Wednesday, December 31, 2014

Christmas Pics and a Life Sandwich Revelation

I'm finally getting a chance to sit down at hub's computer and upload some Christmas pictures. A quiet lazy day at home...brought on by my husband's blood spewing case of bronchitis and the mandate that both NYE bowling and worship band rehearsal should be skipped for today. Before anyone worries, he is doing fine. Apparently narcotic drugs turn him into some kind of genius Lego master builder, though.

I do sometimes feel like a severe illness or injury is the only thing that can stop this family from constantly moving, going, doing. And honestly, I think we're all happy that way. We are social busy bodies, just the way God made us.

So our Christmas season was busy. 14hrs in the car spent visiting all the great people we love. Much food and wine consumed, lots of great memories and laughs. And we even performed in a Christmas play along the way. 

Mamaw turned 89. We missed her party due to vision therapy but surprised her the next day with delivery of a chicken dinner, and the kids helped finish the trimming of her tree.

Christmas Eve day at Mom's house included presents, lots of noisy boys and my favorite appetizer- Ro-tel it on the Mountain. Our kindness elf even 'showed up' and gave Tessa her first real bible as his parting gift. (Although he may be planning a return New Year's Day visit and surprise)

Christmas Eve night at the farm. Chaos, food and laughter all wrapped up with a big shiny red bow on top.
Christmas morning at home with the annual 'let's see if we can make Jeremy cry' gift. I always always succeed. 

Post Christmas we traveled up to Elkhart to visit Gramaw, check on the lake and enjoy the swimming pools and mashed potatoes that only an Amish country hotel can offer.

(Mommy forgot waterproof mascara, eh?)

So I had a small realization about 2015 earlier today. We're right in the middle of a life sandwich. We bought our house in Indiana in 2005. Tessa graduates high school in 2025. This is smack in the middle of real adult life.  I'm not sure what that means other interesting observation. It doesn't change anything and I have no pearls of wisdom about it. Other than that we are making an effort to enjoy every minute. 

Including today, a sickly New Year's Eve which for us is mostly focused around movies, snacks, Vernor's ginger ale and drugs for Daddy. And that's just perfect. Happy New Year!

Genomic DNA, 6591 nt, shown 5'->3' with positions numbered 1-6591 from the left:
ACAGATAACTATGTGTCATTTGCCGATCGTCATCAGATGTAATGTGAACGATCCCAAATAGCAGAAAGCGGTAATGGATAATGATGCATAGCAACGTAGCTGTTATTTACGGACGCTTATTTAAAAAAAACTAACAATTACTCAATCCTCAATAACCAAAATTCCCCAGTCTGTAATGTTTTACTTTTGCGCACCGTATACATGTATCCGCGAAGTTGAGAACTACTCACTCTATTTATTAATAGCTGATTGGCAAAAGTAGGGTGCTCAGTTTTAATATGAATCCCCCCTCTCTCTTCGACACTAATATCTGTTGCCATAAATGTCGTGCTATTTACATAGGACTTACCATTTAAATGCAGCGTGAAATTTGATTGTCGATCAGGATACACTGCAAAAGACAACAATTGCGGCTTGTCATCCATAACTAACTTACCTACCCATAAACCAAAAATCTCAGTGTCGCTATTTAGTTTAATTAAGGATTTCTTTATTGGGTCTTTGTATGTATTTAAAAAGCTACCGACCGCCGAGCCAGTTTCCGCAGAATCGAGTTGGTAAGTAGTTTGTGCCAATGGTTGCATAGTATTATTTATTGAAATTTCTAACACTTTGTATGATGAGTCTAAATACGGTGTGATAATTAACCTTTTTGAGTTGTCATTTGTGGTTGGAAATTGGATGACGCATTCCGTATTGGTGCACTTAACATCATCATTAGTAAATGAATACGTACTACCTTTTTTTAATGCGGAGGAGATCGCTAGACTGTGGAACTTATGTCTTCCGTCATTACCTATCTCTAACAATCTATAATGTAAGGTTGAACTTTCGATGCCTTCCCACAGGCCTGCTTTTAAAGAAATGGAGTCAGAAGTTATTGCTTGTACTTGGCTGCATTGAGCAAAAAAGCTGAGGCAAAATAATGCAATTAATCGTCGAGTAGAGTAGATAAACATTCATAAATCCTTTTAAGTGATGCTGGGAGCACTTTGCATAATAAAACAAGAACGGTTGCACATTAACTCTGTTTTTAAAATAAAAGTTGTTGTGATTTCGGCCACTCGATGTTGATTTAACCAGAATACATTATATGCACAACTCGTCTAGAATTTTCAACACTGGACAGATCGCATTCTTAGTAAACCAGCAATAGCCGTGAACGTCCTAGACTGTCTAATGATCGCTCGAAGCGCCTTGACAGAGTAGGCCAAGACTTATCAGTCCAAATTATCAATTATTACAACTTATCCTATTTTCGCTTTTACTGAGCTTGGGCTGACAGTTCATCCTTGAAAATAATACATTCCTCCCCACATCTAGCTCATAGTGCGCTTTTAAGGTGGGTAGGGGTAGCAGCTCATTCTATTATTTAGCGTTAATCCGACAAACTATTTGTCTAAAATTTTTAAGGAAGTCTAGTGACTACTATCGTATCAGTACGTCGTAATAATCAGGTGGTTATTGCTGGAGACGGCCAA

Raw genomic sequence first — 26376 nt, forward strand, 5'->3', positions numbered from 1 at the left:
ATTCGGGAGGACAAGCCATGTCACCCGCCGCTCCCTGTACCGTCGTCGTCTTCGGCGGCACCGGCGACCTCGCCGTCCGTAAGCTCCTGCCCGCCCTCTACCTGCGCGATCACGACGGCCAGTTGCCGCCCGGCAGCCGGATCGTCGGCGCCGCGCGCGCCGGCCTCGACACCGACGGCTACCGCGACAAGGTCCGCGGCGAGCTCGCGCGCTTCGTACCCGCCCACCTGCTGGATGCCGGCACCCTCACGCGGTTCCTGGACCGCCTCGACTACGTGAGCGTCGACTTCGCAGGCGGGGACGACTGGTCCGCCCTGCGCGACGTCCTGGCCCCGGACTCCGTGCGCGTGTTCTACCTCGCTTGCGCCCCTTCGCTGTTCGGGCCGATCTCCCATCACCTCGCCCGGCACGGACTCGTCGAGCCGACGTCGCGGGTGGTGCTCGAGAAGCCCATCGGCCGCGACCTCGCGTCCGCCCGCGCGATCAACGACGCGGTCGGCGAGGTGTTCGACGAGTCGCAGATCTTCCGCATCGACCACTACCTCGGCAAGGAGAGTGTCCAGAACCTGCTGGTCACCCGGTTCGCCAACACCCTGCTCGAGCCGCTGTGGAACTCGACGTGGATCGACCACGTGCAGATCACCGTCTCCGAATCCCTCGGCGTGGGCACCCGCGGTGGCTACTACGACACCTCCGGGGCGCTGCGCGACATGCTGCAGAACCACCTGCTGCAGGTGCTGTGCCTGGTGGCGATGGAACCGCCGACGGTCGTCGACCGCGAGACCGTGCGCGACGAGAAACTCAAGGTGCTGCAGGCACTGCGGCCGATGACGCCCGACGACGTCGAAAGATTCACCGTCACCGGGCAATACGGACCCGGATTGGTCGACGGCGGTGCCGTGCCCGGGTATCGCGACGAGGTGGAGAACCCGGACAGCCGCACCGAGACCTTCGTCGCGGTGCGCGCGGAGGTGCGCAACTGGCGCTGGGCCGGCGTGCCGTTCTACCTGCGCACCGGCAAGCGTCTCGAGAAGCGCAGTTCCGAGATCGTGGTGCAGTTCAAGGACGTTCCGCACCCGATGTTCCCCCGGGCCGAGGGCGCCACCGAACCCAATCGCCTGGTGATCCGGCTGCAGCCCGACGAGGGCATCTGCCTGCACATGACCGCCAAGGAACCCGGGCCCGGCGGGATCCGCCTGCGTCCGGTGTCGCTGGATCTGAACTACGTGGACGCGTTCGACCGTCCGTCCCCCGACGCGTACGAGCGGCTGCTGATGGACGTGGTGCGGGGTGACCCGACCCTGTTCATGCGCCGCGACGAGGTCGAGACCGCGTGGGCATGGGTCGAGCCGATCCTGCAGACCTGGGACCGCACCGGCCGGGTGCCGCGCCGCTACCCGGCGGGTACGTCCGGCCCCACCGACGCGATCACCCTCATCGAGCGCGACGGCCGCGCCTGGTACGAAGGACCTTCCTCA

Thursday, December 11, 2014

Egg Carton Mini Muffins

Being home all day with nowhere to go...such a shock to my system nowadays. It wasn't all that long ago that I was home most days with my preschoolers or babies, and domesticity ruled my life. But now, such a rare treat. I am still continuing not to work (you know, by the Uncle Sam definition of 'work' not that every-Mom-knows-it's-a-real-job definition of 'work').

This year since the kids are now both in school, I'm finding myself busier than ever. Volunteering at school, running the kids to vision therapy, karate and dance classes, overseeing the coffee ministry and singing on the worship band at our church, hostessing a weekly small group, and attempting to get to regular exercise classes. Oh and packing cute lunch boxes.  Whew.

But today Charley had a cough, so I cleared my calendar and stayed home with him and did domestic things. Like finally washed our stinky comforter.

I also had a stroke of genius about mini-muffins and egg cartons, which led me to our little project.

First we painted some paper egg cartons to be all holiday pretty.

Then I made some mini muffins (don't ask for a recipe, it was just Jiffy mix with dried cherries added)

Then we put a dozen mini-muffins in each egg carton and will later delivery them to our neighbors. Ta-da!!!

*Disclaimer- my coughing kid did not touch any part of the food process and washed his hands well before painting the cartons. Plus he's not really that sick, so I feel confident in sharing these muffins. I'm not a horrible virus spreading neighbor...I don't think.

Wednesday, December 10, 2014

Looking at the World Through Red-Blue Glasses

I have written briefly on this blog before about how Tessa has struggled with reading in the past. How first grade was tough for her, and she ended up seeing a reading tutor after school 3 days a week. There have been many updates on that issue and I realize that as I try to re-invigorate the blog, I should probably write about it.

By the end of first grade and after much tutoring, Tessa was *almost* caught up to the reading level of her class. We worked hard on it all summer and she continued to improve. We also chose to move from our private Christian school to our local public school, where she could receive more resources and remediation to help her.

But after the first month or so of school, it was obvious that her reading had plateaued and other subjects were starting to suffer as well. I had that Mommy gut instinct that told me something else was wrong. She's not ADD...could she be dyslexic? Does she have a learning disability?